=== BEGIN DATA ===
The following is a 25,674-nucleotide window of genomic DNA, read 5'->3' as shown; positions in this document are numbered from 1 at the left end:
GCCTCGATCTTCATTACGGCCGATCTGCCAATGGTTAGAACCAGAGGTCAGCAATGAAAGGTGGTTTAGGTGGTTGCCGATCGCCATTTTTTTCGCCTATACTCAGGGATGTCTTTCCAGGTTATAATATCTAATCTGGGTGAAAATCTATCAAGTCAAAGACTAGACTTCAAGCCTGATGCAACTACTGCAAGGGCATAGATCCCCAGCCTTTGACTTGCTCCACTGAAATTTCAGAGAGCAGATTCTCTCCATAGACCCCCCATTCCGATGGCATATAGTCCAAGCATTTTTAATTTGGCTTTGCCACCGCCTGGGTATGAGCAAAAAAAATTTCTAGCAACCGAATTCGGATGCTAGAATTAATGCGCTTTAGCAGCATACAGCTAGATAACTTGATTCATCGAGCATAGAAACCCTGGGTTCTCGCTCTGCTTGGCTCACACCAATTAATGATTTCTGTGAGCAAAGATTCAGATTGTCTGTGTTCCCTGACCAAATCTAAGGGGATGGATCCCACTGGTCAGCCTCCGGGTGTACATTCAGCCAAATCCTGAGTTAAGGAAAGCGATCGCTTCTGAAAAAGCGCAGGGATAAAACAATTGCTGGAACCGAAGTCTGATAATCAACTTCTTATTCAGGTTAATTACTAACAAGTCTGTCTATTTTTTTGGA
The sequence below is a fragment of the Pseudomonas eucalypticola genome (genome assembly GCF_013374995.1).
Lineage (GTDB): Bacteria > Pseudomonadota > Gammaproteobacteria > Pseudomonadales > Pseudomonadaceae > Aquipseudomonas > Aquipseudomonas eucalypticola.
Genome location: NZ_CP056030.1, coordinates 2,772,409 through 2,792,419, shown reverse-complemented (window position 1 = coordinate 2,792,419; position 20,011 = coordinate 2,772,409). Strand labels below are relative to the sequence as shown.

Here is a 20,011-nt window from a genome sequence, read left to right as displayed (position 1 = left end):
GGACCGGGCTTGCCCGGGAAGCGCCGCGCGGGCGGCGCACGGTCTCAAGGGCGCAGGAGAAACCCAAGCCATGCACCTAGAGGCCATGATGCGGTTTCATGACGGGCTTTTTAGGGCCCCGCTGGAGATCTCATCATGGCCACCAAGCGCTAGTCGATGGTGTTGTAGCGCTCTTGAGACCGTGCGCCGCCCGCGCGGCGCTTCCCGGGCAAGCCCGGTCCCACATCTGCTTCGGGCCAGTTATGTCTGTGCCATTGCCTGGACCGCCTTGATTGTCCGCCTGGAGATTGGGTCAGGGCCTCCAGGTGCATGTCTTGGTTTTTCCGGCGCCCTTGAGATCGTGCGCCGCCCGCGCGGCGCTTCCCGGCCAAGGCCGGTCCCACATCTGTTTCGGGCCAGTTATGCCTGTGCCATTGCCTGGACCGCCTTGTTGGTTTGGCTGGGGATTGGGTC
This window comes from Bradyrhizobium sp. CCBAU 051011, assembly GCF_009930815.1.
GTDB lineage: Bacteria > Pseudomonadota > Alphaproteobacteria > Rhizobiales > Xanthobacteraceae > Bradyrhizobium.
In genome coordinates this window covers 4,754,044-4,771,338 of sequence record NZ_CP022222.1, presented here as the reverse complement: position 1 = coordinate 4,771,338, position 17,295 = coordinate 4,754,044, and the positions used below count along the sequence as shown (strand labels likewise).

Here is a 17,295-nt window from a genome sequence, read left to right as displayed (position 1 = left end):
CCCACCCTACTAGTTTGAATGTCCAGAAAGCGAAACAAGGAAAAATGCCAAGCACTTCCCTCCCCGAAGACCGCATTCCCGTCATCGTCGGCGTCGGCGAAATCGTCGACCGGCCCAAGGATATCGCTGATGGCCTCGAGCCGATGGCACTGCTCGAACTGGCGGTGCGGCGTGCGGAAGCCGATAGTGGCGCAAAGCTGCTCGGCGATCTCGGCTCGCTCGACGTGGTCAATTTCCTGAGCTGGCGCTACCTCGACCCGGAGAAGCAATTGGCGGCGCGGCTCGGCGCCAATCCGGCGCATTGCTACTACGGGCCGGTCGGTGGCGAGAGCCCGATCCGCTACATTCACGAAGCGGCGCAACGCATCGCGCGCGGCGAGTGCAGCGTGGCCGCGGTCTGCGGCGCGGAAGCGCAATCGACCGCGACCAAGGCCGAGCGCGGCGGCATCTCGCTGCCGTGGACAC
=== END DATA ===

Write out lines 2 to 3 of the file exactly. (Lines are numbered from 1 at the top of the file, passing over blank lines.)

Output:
GCCTCGATCTTCATTACGGCCGATCTGCCAATGGTTAGAACCAGAGGTCAGCAATGAAAGGTGGTTTAGGTGGTTGCCGATCGCCATTTTTTTCGCCTATACTCAGGGATGTCTTTCCAGGTTATAATATCTAATCTGGGTGAAAATCTATCAAGTCAAAGACTAGACTTCAAGCCTGATGCAACTACTGCAAGGGCATAGATCCCCAGCCTTTGACTTGCTCCACTGAAATTTCAGAGAGCAGATTCTCTCCATAGACCCCCCATTCCGATGGCATATAGTCCAAGCATTTTTAATTTGGCTTTGCCACCGCCTGGGTATGAGCAAAAAAAATTTCTAGCAACCGAATTCGGATGCTAGAATTAATGCGCTTTAGCAGCATACAGCTAGATAACTTGATTCATCGAGCATAGAAACCCTGGGTTCTCGCTCTGCTTGGCTCACACCAATTAATGATTTCTGTGAGCAAAGATTCAGATTGTCTGTGTTCCCTGACCAAATCTAAGGGGATGGATCCCACTGGTCAGCCTCCGGGTGTACATTCAGCCAAATCCTGAGTTAAGGAAAGCGATCGCTTCTGAAAAAGCGCAGGGATAAAACAATTGCTGGAACCGAAGTCTGATAATCAACTTCTTATTCAGGTTAATTACTAACAAGTCTGTCTATTTTTTTGGA
The sequence below is a fragment of the Pseudomonas eucalypticola genome (genome assembly GCF_013374995.1).